Credit to the Golden Globes: Even when they’re canceled, they still know how to put on a show.
With the Globes kicked off their usual prime-time perch thanks to the Hollywood Foreign Press Association’s ethical and racial scandals, the 2022 version of the annual awards ceremony was thrown into jeopardy. There would be no red-carpet stunners, no drunken antics, no Ricky Gervais nervously tittering through a monologue. In fact, there would be no show at all. As the Globes announced last week, this year’s ceremony would only be attended by HFPA members and charity grantees, a move the association chalked up to COVID precautions but surely had as much if not more to do with Hollywood’s soft boycott of the institution. To top it off, the event would not even be livestreamed. Instead, the Globes would simply announce the winners over Twitter as if the HFPA were a local critics group. Which, when you come to think of it, is what it is. But it used to be a local critics group with a TV deal!
However, I doubt any critics circle would be able to pull off what the Globes achieved Sunday night: an evening of social-media chaos that produced a round of good-natured communal ribbing, which together felt like more of an event than any of last year’s glitchy Zoom ceremonies. The Globes weren’t the only thing happening on Twitter — there was the Euphoria premiere and an NFL game with playoff implications — but the Globes were only happening on Twitter, and somehow, that made all the difference.
Despite taking place entirely on social media, these zombie-Globes still managed to maintain an essential Globes-iness — the sense that everything was five seconds from going completely off the rails mixed with sublime confidence that they were pulling it off. Some of this was due to tech snafus, like the time they posted a video of Jamie Lee Curtis, deleted it, then reposted it without any acknowledgement of what went wrong. But most of it sprung from the Globes’ decision to take a page from the Emily in Paris school of social-media posting. (I guess the HPFA did indeed get something out of that free trip to Paris.) Just as the Globes are often so bad they’re good, so too were their tweets ready-made for all of Film Twitter to join in on the roast session. There were low-effort puns:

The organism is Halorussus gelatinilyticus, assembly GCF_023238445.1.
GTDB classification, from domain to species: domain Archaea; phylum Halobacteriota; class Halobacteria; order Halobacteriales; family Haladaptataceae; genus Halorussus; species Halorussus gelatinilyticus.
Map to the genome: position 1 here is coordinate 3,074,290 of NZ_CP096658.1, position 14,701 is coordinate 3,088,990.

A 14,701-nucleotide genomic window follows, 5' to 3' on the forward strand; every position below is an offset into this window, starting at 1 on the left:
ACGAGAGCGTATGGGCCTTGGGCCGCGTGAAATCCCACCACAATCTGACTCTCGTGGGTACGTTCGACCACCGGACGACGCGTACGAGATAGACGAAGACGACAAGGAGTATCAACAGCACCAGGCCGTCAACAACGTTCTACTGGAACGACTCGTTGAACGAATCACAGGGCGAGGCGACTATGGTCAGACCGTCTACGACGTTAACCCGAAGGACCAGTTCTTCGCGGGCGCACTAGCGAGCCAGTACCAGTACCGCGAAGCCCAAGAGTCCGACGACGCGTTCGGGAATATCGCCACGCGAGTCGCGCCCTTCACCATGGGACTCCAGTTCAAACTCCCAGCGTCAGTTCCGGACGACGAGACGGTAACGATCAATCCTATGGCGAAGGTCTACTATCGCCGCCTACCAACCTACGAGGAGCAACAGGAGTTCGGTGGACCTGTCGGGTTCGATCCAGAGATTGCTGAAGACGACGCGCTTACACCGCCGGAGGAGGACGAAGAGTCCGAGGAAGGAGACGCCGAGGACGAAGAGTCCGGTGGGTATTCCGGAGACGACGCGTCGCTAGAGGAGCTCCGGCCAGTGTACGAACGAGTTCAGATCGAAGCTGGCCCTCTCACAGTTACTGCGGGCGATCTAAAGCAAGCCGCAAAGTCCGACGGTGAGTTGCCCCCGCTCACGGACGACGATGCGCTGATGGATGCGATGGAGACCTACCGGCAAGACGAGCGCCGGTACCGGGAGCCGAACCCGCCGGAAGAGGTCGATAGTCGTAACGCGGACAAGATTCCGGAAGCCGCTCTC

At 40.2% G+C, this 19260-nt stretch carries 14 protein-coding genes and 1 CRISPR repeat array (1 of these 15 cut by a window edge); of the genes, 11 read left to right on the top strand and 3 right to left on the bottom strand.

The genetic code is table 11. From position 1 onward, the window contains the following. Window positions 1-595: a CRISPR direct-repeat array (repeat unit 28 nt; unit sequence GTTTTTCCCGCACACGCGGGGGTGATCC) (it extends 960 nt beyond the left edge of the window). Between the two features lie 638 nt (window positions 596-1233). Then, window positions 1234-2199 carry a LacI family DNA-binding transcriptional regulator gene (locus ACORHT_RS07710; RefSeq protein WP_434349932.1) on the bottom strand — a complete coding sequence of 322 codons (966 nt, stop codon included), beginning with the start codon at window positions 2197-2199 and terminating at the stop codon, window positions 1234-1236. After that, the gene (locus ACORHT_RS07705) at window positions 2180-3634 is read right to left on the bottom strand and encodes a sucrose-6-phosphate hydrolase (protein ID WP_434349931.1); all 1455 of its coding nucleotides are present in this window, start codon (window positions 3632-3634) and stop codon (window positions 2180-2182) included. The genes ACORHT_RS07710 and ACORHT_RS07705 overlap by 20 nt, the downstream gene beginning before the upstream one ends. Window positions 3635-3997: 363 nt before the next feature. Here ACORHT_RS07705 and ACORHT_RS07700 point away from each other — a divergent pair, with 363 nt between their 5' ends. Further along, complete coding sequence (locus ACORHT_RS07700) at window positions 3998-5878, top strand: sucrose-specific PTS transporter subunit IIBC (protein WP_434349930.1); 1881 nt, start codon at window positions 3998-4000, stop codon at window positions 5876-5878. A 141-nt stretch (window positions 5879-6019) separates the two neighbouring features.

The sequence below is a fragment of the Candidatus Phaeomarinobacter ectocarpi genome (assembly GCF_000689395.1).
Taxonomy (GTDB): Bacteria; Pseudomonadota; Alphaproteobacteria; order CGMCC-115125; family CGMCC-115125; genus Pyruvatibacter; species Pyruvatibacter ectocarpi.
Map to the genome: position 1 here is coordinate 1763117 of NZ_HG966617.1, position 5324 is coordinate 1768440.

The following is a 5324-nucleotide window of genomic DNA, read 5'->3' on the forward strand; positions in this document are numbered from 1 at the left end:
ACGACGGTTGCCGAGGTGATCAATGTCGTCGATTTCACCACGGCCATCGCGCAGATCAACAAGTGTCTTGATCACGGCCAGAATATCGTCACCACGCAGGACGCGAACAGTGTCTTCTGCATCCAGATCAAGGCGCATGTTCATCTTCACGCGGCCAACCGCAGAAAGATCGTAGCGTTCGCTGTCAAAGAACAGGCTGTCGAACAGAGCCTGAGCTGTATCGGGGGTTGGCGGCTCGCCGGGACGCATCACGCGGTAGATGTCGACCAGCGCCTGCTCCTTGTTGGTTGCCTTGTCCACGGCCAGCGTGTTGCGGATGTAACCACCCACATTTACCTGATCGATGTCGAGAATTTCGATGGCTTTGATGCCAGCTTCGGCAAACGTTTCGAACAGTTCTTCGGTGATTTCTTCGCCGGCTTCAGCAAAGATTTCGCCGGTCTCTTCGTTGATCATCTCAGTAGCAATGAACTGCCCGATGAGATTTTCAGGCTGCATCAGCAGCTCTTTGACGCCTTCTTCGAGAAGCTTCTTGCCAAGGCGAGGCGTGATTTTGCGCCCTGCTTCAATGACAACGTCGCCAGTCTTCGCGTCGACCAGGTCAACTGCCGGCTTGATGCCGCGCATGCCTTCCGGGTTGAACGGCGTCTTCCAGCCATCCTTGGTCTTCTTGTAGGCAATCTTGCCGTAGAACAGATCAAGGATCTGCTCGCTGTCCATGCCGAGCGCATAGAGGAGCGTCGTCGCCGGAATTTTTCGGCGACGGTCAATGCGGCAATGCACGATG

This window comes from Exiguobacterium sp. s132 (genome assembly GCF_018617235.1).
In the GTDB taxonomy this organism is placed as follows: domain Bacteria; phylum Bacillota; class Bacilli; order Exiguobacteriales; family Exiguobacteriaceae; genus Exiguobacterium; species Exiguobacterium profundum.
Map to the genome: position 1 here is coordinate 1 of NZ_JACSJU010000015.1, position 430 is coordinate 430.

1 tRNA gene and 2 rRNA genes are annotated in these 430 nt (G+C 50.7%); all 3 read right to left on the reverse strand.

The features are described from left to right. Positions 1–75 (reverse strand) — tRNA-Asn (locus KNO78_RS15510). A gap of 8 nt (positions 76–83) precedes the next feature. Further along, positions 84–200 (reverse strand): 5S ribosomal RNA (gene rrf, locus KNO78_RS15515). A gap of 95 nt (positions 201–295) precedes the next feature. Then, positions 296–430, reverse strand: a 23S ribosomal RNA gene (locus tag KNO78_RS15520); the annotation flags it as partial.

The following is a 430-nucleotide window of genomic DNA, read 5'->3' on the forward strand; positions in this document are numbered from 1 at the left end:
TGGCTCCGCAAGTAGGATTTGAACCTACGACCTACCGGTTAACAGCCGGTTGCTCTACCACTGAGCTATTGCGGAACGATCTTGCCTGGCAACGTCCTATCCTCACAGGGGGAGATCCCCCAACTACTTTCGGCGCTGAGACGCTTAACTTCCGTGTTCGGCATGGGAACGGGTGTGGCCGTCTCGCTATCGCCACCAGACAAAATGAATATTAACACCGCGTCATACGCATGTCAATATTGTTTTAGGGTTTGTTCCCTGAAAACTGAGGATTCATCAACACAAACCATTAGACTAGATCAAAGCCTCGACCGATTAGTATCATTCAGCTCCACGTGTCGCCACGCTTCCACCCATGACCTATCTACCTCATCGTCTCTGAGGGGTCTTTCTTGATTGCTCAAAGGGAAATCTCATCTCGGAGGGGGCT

Bizarre emoji use that recalled an alien attempting to flirt:
And references to song lyrics that had nothing to do with any of the nominated films:
In fact, for much of the night, the Globes refrained from mentioning the project each of the winners had won for. Was Kenneth Branagh being rewarded for writing Belfast, or was this a long-delayed honor for his work on Henry V? Who could say.
The tweets’ botlike unfamiliarity with the projects they were ostensibly celebrating reached its peak with West Side Story’s win in Best Motion Picture – Musical/Comedy, which the Globes announced by proclaiming, “If laughter is the best medicine, @WestSideMovie is the cure for what ails you.” In fairness, maybe the HFPA didn’t stick around for the ending, which features three teenagers being murdered. This tweet stayed up for 20 minutes, and as someone who covers this for a living, let me tell you that those 20 minutes spurred more interest in the awards race than anything else since the beginning of the pandemic. But what happened next was even better: The Globes replaced it with a tweet saying “If music is the best medicine,” thus inventing an entirely new idiom just for the sake of covering their ass.
And people say it should have been an email? When was the last time an email brought you this much joy?